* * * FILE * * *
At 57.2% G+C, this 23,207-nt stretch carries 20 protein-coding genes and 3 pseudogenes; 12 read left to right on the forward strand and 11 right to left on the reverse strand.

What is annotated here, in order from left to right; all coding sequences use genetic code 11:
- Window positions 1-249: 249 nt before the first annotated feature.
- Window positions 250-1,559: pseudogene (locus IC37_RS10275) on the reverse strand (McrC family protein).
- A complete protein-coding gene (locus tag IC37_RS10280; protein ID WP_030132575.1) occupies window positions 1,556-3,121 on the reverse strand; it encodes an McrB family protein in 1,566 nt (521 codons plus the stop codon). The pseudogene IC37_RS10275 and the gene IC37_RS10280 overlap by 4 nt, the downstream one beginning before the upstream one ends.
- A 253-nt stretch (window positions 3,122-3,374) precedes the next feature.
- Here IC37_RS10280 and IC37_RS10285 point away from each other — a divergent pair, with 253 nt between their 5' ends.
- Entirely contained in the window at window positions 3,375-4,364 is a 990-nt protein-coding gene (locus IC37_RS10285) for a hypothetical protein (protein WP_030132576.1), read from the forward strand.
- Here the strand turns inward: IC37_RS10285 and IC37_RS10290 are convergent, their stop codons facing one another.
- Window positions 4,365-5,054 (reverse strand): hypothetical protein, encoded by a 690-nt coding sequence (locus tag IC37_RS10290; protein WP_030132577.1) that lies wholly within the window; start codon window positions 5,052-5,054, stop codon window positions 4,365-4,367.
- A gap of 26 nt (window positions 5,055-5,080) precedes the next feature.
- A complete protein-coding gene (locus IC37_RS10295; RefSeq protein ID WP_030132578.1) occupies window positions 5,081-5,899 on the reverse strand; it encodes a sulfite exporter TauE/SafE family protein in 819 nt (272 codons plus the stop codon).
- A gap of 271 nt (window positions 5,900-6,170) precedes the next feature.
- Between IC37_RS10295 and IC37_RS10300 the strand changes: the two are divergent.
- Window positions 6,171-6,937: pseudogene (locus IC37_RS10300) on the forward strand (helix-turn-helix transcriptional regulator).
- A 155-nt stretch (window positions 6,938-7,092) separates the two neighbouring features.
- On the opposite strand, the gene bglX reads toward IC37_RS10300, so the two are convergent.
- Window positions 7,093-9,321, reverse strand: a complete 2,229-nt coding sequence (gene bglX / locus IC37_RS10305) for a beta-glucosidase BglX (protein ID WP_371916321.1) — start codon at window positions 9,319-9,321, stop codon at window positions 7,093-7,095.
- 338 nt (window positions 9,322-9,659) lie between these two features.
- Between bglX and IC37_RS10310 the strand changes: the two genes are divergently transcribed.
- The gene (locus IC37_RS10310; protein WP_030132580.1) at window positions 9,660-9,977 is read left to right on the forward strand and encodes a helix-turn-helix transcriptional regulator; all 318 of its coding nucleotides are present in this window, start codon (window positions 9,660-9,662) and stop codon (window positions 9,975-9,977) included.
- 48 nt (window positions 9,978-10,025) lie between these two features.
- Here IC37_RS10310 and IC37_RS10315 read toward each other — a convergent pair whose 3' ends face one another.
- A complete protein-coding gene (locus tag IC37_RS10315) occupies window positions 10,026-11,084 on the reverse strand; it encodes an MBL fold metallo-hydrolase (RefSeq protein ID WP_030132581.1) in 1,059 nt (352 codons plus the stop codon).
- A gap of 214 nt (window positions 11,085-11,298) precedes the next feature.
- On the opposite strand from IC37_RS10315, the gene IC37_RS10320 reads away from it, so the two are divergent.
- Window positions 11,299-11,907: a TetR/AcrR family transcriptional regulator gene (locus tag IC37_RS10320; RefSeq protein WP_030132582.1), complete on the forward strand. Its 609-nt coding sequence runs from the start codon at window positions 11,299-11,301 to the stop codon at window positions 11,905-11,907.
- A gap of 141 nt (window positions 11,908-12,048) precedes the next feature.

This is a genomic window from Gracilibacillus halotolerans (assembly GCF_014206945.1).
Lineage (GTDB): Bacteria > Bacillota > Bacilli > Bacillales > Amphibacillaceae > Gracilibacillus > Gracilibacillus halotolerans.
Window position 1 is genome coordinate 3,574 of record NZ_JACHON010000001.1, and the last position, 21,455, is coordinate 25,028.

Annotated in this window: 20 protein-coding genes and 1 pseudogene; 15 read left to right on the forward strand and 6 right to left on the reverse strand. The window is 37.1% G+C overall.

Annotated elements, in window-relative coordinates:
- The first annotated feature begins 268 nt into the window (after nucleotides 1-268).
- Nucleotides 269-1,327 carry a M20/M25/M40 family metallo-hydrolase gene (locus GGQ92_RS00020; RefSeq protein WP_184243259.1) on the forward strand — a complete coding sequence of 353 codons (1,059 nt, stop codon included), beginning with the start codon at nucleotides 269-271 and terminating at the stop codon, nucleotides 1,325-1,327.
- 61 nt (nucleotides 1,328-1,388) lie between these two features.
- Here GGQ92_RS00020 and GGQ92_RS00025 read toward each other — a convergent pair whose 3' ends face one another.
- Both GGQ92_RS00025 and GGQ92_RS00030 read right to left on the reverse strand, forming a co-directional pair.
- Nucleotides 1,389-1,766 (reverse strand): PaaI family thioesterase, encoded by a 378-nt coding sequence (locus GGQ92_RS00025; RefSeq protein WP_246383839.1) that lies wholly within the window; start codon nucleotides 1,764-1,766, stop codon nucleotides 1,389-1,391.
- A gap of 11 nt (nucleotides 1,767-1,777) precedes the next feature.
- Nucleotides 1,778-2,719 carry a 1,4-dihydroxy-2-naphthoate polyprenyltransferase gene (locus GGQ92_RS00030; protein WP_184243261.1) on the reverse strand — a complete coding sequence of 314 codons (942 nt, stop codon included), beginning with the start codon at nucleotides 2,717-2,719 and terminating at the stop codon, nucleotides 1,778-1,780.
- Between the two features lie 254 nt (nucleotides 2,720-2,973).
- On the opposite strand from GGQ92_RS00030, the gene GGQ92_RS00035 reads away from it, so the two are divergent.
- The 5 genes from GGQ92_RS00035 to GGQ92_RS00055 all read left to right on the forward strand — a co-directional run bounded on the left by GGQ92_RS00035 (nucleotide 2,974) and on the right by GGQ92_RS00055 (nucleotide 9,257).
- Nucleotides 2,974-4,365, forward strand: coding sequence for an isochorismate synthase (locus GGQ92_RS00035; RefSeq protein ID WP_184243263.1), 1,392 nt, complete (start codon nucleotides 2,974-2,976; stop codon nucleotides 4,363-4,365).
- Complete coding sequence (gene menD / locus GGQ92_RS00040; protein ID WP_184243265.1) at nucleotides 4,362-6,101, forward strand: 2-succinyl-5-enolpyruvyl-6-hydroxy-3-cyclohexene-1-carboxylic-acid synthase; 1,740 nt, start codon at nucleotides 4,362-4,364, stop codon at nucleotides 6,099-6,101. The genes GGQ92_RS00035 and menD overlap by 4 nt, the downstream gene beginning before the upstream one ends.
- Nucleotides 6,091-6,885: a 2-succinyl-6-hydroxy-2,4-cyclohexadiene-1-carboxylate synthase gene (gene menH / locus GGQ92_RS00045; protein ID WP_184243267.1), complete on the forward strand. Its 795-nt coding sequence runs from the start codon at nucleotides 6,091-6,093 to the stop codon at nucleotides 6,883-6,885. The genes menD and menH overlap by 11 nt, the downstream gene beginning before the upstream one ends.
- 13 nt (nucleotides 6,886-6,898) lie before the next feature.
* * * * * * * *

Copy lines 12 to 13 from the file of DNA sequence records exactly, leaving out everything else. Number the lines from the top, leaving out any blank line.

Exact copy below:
- A complete protein-coding gene (locus IC37_RS10295; RefSeq protein ID WP_030132578.1) occupies window positions 5,081-5,899 on the reverse strand; it encodes a sulfite exporter TauE/SafE family protein in 819 nt (272 codons plus the stop codon).
- A gap of 271 nt (window positions 5,900-6,170) precedes the next feature.